Monday, April 25, 2011

The Half-Pass

I know. The half-pass is better known as an English maneuver, but I don’t know what I would do without it! A half-pass ensures that my horse will lope off in the correct lead, teaches lead changes, positions for spins and is a great tool for correcting if he  charges in a run-down (half-pass to a walk).

The half-pass is the most demanding form of leg yielding, so my horse needs to know how to leg yield in the simplest way – that is, giving to pressure from my inside leg and moving forward sideways to the outside of the circle – before I teach the half-pass. I also teach him to move into the circle (off of my outside leg) before I teach half-pass. So, if you are walking a circle on the right rein, you should be able to leg yield your horse to left a few steps as in Basic Exercise: Leg Yielding and also leg yield him off of your left leg a few steps to right (still walking in a right circle) before you try to half-pass. (Note: When you leg yield into the circle, apply outside leg and outside rein wide to tip the nose to the outside, then inside rein (on the neck) until he moves a few steps forward/sideways into the circle.)

What is a half-pass?
A half-pass is a form of leg yielding whereby the rider re-directs the forward motion of his horse into forward sideways motion with the horse’s head in the same direction as the direction of travel (as opposed to basic leg yielding where the horse’s head is away from the direction of travel).

The Exercise
Walk your horse in a large circle on the right rein. Make sure your right leg is not in contact with your horse. With your weight to the left (it helps to really exaggerate this at first), apply right rein pressure in a “give-and-take” in the direction of your left shoulder – a rein of opposition. I find I need quite a short rein to do this so my hand doesn't get too high. Apply left leg pressure and steady direct left rein pressure until your horse steps to the inside of the circle with forward sideways steps. Your right rein will be holding your horse on the circle and your left leg will be moving his hind quarters into the circle. Ask for only a step or two at the beginning, using your voice or bumping softly with your inside leg for forward motion. Release all aids and repeat, then repeat to the left.

Where can it go wrong?
  • The horse loses forward motion. If your horse does not want to move forward when you have him in a half-pass position, “cluck’ to him (voice) and/or bump him with your inside leg. If you cannot convince him to go forward or he backs up, release the half-pass aids, walk forward (you always have to have forward motion!) and try again.
  • The horse will not give to the inside rein. Make sure you are pull/releasing the inside rein. If you are solid on both reins, your horse will be confused, especially if he is just learning the maneuver. If he is not giving to the inside rein, the rest of the aids for the half-pass are not going to make it happen, so get this working first!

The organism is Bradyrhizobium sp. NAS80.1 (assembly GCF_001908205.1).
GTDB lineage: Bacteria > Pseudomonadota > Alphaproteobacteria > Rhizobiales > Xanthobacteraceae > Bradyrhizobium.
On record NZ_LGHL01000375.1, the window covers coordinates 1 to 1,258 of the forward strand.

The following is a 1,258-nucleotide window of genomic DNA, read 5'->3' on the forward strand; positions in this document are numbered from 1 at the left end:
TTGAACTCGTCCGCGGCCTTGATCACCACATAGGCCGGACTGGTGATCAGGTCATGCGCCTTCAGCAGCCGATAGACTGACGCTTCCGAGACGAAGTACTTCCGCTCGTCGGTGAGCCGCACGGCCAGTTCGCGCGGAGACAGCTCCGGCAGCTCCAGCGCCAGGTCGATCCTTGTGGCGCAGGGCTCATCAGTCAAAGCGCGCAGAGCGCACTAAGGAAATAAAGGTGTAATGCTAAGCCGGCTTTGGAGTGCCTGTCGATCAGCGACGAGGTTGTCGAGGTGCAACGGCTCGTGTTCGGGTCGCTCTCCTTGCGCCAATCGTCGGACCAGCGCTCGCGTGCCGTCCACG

• The horse does not give to the leg. If your horse does not give to the leg, you might have to go back to more basic leg yielding until he responds better. Also, turns on the forehand might help. Then go back to try the half-pass. Remember, you need only a step at first.

Note: On horses that really resist my attempts to teach the half-pass, I will break it down like this: On the right circle, for a half-pass to the right (inside of the circle), I first apply my right leg to leg yield out of the circle (the simple exercise). When he responds, I shift my weight to the left (outside), apply my left leg, and change my inside rein to the rein of opposition (toward my left shoulder). If he takes a step, I reward with a release of aids; if he does not, I go back to the simple leg yield and repeat. I might also try the opposite approach: leg-yield into the circle (weight in outside and outside leg pressure but with the head to the outside). When he moves off of my leg, change the right rein angle from “on the neck” to toward my left shoulder. He is now in half-pass position. Again, reward for one small step.

The half-pass is not easy for horse or rider if they have not performed it. More balance, engagement of the hind quarters and impulsion is required than a simple leg yield. As the horse learns, the rider must be able to feel when his horse is out of position so he can adjust rein or leg to help. As with all the exercises, when the horse learns at a walk, I first ask for more refinement and more steps, then at a jog and eventually at a lope.

I will try to post a video in the near future on this post to demonstrate the exercise with variations.

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